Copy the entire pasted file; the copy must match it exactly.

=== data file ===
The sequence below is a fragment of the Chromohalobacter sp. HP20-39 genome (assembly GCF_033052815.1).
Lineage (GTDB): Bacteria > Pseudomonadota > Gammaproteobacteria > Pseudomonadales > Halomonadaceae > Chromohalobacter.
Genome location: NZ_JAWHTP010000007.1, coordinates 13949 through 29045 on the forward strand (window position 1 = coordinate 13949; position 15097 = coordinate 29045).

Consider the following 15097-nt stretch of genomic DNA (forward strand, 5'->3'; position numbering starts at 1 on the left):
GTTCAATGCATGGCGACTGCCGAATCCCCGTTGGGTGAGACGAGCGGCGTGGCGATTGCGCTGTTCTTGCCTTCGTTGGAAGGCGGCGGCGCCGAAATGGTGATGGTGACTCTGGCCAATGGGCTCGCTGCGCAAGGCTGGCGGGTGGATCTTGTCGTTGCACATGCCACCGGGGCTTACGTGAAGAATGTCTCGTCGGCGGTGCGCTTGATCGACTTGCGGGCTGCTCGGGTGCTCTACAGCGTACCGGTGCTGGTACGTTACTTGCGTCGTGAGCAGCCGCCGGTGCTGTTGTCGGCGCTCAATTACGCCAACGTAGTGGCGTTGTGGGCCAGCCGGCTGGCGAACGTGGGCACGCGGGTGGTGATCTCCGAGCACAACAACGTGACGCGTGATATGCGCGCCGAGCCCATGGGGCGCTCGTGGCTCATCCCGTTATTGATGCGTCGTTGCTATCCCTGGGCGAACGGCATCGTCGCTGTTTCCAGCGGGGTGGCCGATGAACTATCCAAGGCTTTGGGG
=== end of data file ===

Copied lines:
The sequence below is a fragment of the Chromohalobacter sp. HP20-39 genome (assembly GCF_033052815.1).
Lineage (GTDB): Bacteria > Pseudomonadota > Gammaproteobacteria > Pseudomonadales > Halomonadaceae > Chromohalobacter.
Genome location: NZ_JAWHTP010000007.1, coordinates 13949 through 29045 on the forward strand (window position 1 = coordinate 13949; position 15097 = coordinate 29045).

Consider the following 15097-nt stretch of genomic DNA (forward strand, 5'->3'; position numbering starts at 1 on the left):
GTTCAATGCATGGCGACTGCCGAATCCCCGTTGGGTGAGACGAGCGGCGTGGCGATTGCGCTGTTCTTGCCTTCGTTGGAAGGCGGCGGCGCCGAAATGGTGATGGTGACTCTGGCCAATGGGCTCGCTGCGCAAGGCTGGCGGGTGGATCTTGTCGTTGCACATGCCACCGGGGCTTACGTGAAGAATGTCTCGTCGGCGGTGCGCTTGATCGACTTGCGGGCTGCTCGGGTGCTCTACAGCGTACCGGTGCTGGTACGTTACTTGCGTCGTGAGCAGCCGCCGGTGCTGTTGTCGGCGCTCAATTACGCCAACGTAGTGGCGTTGTGGGCCAGCCGGCTGGCGAACGTGGGCACGCGGGTGGTGATCTCCGAGCACAACAACGTGACGCGTGATATGCGCGCCGAGCCCATGGGGCGCTCGTGGCTCATCCCGTTATTGATGCGTCGTTGCTATCCCTGGGCGAACGGCATCGTCGCTGTTTCCAGCGGGGTGGCCGATGAACTATCCAAGGCTTTGGGG